Data Science Certificate Program

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Curriculum (Summer Term 2024, In-person Course)

As we are constantly improving our material, we reserve the right to make minor changes to the topics described below.

Optional pre-course: R basic course (separate booking required)

For many practical sessions in the Data Science Certificate Program, you will need basic knowledge of the statistical programming language R (in some practical sessions, we may supplement the R code with additional Python code; however, our primary emphasis remains on utilizing R in all practical code examples).  Therefore, if you lack basic proficiency in R or seek to refresh your skills, we strongly advise either undertaking self-study to learn R or enrolling in a dedicated R course, e.g. at Essential Data Science Training, an LMU Spin-off which offers a specialized R course before the beginning of every program.

Lecture 1: First Steps in Data Analysis (Dr. Casalicchio)

The aim of this course is to give an overview of the different data analysis methods, including data visualization, summary statistics and the aggregation of data which allows data scientists to gain insights into the data.

At the end of the course, participants should have acquired the ability to apply the learned methods to their respective fields of work and their own data, as well as the ability to present results in an easily understandable way.

  • Measurement Scales (Nominal, Ordinal, Interval, Ratio)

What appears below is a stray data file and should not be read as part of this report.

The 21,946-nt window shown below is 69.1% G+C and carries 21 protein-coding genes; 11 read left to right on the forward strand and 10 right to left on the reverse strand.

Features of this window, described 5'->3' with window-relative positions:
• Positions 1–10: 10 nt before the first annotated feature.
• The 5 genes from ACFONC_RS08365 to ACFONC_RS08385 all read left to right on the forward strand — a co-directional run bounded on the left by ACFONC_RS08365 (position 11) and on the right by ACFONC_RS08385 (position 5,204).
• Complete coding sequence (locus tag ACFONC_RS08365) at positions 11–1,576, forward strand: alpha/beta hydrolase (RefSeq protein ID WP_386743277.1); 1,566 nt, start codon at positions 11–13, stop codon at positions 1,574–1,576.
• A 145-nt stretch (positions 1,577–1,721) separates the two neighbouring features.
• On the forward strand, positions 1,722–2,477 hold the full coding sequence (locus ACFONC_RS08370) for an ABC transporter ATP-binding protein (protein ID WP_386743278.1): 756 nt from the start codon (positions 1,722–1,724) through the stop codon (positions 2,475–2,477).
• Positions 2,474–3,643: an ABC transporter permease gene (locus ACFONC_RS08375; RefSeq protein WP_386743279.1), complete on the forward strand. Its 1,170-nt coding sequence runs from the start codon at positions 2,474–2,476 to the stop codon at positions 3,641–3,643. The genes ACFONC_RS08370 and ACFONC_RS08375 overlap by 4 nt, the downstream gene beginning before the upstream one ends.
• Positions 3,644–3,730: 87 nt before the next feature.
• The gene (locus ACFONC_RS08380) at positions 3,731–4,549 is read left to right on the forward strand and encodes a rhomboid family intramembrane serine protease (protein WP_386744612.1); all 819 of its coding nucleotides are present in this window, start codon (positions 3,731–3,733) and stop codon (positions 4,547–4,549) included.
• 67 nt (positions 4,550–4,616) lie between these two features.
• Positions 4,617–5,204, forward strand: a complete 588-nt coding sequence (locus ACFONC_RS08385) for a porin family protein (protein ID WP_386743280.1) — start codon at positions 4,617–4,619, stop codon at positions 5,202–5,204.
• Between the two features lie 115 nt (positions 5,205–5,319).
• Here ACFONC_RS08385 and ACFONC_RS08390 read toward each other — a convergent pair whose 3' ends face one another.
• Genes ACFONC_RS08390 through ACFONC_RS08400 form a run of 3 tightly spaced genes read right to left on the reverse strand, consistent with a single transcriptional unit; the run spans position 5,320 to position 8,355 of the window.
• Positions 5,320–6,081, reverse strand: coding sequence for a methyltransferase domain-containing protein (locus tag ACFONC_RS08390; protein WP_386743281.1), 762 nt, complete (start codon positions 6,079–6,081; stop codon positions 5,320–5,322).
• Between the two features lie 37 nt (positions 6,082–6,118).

• Descriptive Statistics 
  • Univariate Data Analysis
  • Multivariate Data Analysis
  • Use Case of Exploratory Data Analysis (here, the examples are based on the statistical programming language R)

Lecture 2: Statistical Foundations (Prof. Kauermann)

Uncertainty is omnipresent in Machine Learning and data analyes. Statistical Reasoning is therefore an essential which allows to quantify uncertainty and to distinguish information and random variation. This is based on probability statements and tools of statistical inference, which include classical concepts like It confidence intervals, prediction intervals as well as Baysian reasoning. Moreover, resampling methods allow to draw inference based on simulations. This day provides the basic foundation in statistical reasoning and inference in Data Science. We also touch on questions concerning causailty and experimental design.

Lecture 3: Statistical Modeling (Prof. Kauermann)

Regression can be considered as workhorse of statistical modelling. We introduce the main ideas and extend these to more complex regression setups with discrete valued response variable, multi-level models and demonstrate the power of modern statistical regression models with a case study. The course also touches in topics concerning data deficiencies, which occur due to missing data, biased data, or omitted (input) variables.

Lecture 4: Large-Scale Data Science and AI (Prof. Kranzlmüller)

This lecture explains ways to handle large-scale data sets that exceed the capabilities of modern desktop system. First, the lecture provides an introduction to supercomputing and cloud computing, discussing their architectural characteristics and providing examples. This includes the main concepts of designing data-intensive applications with on parallel and high performance computing (HPC) using GPU-accelartors, as well as the basics od compute and storage models for cloud computing. The theoretical basis is explained with practical examples of using data science tools on such infrastructures.

  • Introduction: Large-scale processing of data sets on supercomputers and clouds
  • Concepts for HPC (High Performance Computing) and GPU (Graphics Processing Units) Computing
  • Models for Cloud Computing and Storage on Data Center Infrastructures